- Unsufficient saturation of the filter cake might be possible
- Wetting is carried out once in the beginning of filter change. Bigger filter units might already have again dried dust during filter change. This process is certainly possible with thin dust layers or warm surfaces.
- Touching of the wet filter cake (might be muddy), which is builded up on the filter surface. The situation is not better in case there is no tool-free filter change
- At the end of filter disassembly the entire filter interior needs to be thoroughly cleaned. The The remaining "mud" deposits in the interior could otherwise bother the entire process after re-commissioning. Remaining dust surfaces can also dry during this work.
- This is applies for additional use of a safe-change frame
- Larger volume of mud can arise, which needs to be cost-intensively recycled
In terms of filter containment, the safe-change system is a barrier between user and production area. It is a so-called Restricted Access Barrier System (RABS). Depending on the used closure system of the protection system and design of the changing collar, containment level up to OEB 5 are possible.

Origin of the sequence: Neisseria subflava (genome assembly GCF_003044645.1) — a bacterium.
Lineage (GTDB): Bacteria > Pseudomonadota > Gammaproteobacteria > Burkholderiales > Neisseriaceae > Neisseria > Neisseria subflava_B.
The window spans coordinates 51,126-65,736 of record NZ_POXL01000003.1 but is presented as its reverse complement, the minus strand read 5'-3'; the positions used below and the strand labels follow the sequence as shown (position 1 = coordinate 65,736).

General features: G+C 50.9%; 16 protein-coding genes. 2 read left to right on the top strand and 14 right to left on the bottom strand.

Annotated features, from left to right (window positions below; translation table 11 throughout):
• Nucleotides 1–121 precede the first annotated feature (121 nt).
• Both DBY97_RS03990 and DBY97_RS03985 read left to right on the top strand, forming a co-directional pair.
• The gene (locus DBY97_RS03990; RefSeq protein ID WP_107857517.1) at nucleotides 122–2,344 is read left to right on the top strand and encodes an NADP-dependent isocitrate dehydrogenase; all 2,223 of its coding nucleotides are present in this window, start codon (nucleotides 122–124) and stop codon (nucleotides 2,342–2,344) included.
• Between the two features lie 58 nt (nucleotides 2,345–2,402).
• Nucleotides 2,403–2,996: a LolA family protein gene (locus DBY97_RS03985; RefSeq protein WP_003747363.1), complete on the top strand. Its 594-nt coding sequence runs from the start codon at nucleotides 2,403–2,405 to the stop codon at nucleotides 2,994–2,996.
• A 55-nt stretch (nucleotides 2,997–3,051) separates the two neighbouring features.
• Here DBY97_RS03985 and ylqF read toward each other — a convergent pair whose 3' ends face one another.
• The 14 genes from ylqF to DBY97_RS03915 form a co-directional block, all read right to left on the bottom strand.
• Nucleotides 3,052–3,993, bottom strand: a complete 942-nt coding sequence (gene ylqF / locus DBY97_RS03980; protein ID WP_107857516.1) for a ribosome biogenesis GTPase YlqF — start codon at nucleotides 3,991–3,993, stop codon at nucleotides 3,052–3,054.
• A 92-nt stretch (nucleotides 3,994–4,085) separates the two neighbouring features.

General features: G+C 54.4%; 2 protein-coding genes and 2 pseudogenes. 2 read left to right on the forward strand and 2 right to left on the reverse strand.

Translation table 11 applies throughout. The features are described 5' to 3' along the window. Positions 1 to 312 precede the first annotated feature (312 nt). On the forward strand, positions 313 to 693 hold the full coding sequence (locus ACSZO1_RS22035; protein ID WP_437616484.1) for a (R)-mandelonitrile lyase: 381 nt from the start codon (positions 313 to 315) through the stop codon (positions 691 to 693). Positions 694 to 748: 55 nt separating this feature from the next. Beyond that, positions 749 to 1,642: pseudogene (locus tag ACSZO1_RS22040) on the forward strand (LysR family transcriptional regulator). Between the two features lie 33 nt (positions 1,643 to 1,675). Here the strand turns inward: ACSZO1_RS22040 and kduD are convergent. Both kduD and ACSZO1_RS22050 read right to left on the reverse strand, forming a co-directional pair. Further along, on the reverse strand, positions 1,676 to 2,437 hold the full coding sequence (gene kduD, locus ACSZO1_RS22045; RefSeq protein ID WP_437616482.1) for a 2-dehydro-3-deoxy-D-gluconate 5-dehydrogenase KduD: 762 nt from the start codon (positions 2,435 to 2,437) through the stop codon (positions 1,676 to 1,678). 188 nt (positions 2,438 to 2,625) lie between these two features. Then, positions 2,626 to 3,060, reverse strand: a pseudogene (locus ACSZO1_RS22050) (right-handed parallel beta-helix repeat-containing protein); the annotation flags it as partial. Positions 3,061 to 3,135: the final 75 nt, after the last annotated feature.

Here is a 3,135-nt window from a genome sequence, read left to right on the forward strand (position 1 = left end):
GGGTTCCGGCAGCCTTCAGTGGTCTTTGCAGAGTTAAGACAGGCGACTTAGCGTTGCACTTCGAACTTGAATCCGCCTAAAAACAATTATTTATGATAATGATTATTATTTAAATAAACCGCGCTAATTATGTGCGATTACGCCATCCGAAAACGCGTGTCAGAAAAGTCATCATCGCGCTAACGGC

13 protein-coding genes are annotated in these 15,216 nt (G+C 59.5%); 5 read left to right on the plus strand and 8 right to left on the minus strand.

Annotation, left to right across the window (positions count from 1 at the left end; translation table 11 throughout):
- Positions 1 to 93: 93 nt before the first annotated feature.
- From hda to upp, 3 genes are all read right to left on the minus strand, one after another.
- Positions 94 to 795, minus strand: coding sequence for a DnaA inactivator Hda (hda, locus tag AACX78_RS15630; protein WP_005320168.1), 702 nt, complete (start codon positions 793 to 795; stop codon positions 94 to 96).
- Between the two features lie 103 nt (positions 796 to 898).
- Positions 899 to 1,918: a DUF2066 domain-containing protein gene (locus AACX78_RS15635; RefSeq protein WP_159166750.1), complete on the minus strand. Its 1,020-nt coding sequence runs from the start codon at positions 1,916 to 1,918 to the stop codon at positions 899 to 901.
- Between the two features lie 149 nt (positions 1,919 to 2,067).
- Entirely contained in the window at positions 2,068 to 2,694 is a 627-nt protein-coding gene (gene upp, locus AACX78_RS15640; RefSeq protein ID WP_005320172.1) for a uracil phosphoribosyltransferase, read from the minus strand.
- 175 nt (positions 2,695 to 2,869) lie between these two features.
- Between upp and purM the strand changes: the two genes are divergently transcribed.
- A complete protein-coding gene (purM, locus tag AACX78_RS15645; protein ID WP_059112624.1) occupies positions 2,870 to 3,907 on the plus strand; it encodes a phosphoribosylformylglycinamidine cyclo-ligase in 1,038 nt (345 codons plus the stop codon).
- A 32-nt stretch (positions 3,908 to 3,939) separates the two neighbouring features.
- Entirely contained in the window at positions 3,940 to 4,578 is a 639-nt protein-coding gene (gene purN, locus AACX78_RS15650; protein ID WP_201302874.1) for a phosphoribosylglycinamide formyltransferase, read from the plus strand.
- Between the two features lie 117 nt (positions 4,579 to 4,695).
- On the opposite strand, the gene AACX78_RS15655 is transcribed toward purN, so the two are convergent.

A specially formed filter change frame is mounted permanently in front of each filter element. Preferrably, a frame shall be used, where the utilized fixing ring can be positively fixed all round to the greatest possible extent. (Simple beadings haven't poved to be effective, because the changing back is fixed unsufficiently.) Furthermor, the frame needs to have two independend holding positions for two o-rings.
In order to use at best the features of the safe-change system, the used plastic sac is mounted to the changing frame even during filter operating. By using plastic foil sacks, this principle is limited to operating temperatures of max. 130 °C. Above this temperature the changing sack can't remain at the filter system and the barriere function in the means of RAPS is elimnated.
A safe-change filter change is carried out as following:
- The filter element to be changed is pulled into the protection sack.